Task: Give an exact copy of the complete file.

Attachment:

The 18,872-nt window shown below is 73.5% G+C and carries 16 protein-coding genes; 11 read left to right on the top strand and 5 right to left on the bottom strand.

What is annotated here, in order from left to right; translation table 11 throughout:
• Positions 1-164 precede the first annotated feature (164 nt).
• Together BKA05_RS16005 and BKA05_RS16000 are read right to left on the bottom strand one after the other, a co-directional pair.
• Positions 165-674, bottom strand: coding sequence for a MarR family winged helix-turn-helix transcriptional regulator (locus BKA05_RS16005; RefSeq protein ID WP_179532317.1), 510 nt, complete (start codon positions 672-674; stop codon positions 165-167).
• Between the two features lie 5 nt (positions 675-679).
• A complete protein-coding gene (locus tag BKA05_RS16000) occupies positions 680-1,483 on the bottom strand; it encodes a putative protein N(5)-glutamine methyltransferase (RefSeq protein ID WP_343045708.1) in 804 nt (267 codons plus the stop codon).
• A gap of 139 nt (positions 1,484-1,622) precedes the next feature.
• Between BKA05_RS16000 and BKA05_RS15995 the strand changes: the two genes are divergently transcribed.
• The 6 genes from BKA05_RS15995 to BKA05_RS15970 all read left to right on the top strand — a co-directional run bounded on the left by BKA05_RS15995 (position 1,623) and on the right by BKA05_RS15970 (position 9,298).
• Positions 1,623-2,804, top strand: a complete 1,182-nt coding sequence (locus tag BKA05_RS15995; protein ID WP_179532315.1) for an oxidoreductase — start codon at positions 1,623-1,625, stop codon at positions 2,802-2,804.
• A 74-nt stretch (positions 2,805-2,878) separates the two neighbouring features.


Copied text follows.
The 18,872-nt window shown below is 73.5% G+C and carries 16 protein-coding genes; 11 read left to right on the top strand and 5 right to left on the bottom strand.

What is annotated here, in order from left to right; translation table 11 throughout:
• Positions 1-164 precede the first annotated feature (164 nt).
• Together BKA05_RS16005 and BKA05_RS16000 are read right to left on the bottom strand one after the other, a co-directional pair.
• Positions 165-674, bottom strand: coding sequence for a MarR family winged helix-turn-helix transcriptional regulator (locus BKA05_RS16005; RefSeq protein ID WP_179532317.1), 510 nt, complete (start codon positions 672-674; stop codon positions 165-167).
• Between the two features lie 5 nt (positions 675-679).
• A complete protein-coding gene (locus tag BKA05_RS16000) occupies positions 680-1,483 on the bottom strand; it encodes a putative protein N(5)-glutamine methyltransferase (RefSeq protein ID WP_343045708.1) in 804 nt (267 codons plus the stop codon).
• A gap of 139 nt (positions 1,484-1,622) precedes the next feature.
• Between BKA05_RS16000 and BKA05_RS15995 the strand changes: the two genes are divergently transcribed.
• The 6 genes from BKA05_RS15995 to BKA05_RS15970 all read left to right on the top strand — a co-directional run bounded on the left by BKA05_RS15995 (position 1,623) and on the right by BKA05_RS15970 (position 9,298).
• Positions 1,623-2,804, top strand: a complete 1,182-nt coding sequence (locus tag BKA05_RS15995; protein ID WP_179532315.1) for an oxidoreductase — start codon at positions 1,623-1,625, stop codon at positions 2,802-2,804.
• A 74-nt stretch (positions 2,805-2,878) separates the two neighbouring features.